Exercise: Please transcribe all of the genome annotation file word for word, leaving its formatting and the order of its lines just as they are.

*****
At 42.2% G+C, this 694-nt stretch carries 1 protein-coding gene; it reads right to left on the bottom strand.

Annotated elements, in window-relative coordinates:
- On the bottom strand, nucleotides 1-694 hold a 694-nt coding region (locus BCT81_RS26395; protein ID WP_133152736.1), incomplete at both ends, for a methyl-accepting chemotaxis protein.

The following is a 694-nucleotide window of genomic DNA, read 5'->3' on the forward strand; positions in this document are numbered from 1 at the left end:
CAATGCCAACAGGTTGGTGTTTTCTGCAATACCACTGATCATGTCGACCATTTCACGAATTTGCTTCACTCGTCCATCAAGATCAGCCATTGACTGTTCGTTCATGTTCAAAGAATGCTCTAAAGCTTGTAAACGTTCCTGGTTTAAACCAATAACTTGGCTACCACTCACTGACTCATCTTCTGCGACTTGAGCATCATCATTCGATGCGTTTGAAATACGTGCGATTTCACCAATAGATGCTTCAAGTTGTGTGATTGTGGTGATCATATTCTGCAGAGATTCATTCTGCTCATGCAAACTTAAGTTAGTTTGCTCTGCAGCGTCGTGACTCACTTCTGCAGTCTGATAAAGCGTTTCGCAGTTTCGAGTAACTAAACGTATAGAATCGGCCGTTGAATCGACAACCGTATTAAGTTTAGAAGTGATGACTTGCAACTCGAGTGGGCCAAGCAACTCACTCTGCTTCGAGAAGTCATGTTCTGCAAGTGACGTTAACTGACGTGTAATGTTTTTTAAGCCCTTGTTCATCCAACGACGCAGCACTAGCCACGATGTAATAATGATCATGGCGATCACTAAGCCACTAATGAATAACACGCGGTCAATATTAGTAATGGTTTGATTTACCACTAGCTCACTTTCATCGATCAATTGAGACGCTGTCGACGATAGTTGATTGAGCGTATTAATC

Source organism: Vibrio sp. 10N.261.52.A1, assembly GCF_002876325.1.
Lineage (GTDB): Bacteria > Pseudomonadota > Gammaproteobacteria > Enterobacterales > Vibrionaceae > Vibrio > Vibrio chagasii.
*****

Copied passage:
At 42.2% G+C, this 694-nt stretch carries 1 protein-coding gene; it reads right to left on the bottom strand.

Annotated elements, in window-relative coordinates:
- On the bottom strand, nucleotides 1-694 hold a 694-nt coding region (locus BCT81_RS26395; protein ID WP_133152736.1), incomplete at both ends, for a methyl-accepting chemotaxis protein.

The following is a 694-nucleotide window of genomic DNA, read 5'->3' on the forward strand; positions in this document are numbered from 1 at the left end:
CAATGCCAACAGGTTGGTGTTTTCTGCAATACCACTGATCATGTCGACCATTTCACGAATTTGCTTCACTCGTCCATCAAGATCAGCCATTGACTGTTCGTTCATGTTCAAAGAATGCTCTAAAGCTTGTAAACGTTCCTGGTTTAAACCAATAACTTGGCTACCACTCACTGACTCATCTTCTGCGACTTGAGCATCATCATTCGATGCGTTTGAAATACGTGCGATTTCACCAATAGATGCTTCAAGTTGTGTGATTGTGGTGATCATATTCTGCAGAGATTCATTCTGCTCATGCAAACTTAAGTTAGTTTGCTCTGCAGCGTCGTGACTCACTTCTGCAGTCTGATAAAGCGTTTCGCAGTTTCGAGTAACTAAACGTATAGAATCGGCCGTTGAATCGACAACCGTATTAAGTTTAGAAGTGATGACTTGCAACTCGAGTGGGCCAAGCAACTCACTCTGCTTCGAGAAGTCATGTTCTGCAAGTGACGTTAACTGACGTGTAATGTTTTTTAAGCCCTTGTTCATCCAACGACGCAGCACTAGCCACGATGTAATAATGATCATGGCGATCACTAAGCCACTAATGAATAACACGCGGTCAATATTAGTAATGGTTTGATTTACCACTAGCTCACTTTCATCGATCAATTGAGACGCTGTCGACGATAGTTGATTGAGCGTATTAATC

Source organism: Vibrio sp. 10N.261.52.A1, assembly GCF_002876325.1.
Lineage (GTDB): Bacteria > Pseudomonadota > Gammaproteobacteria > Enterobacterales > Vibrionaceae > Vibrio > Vibrio chagasii.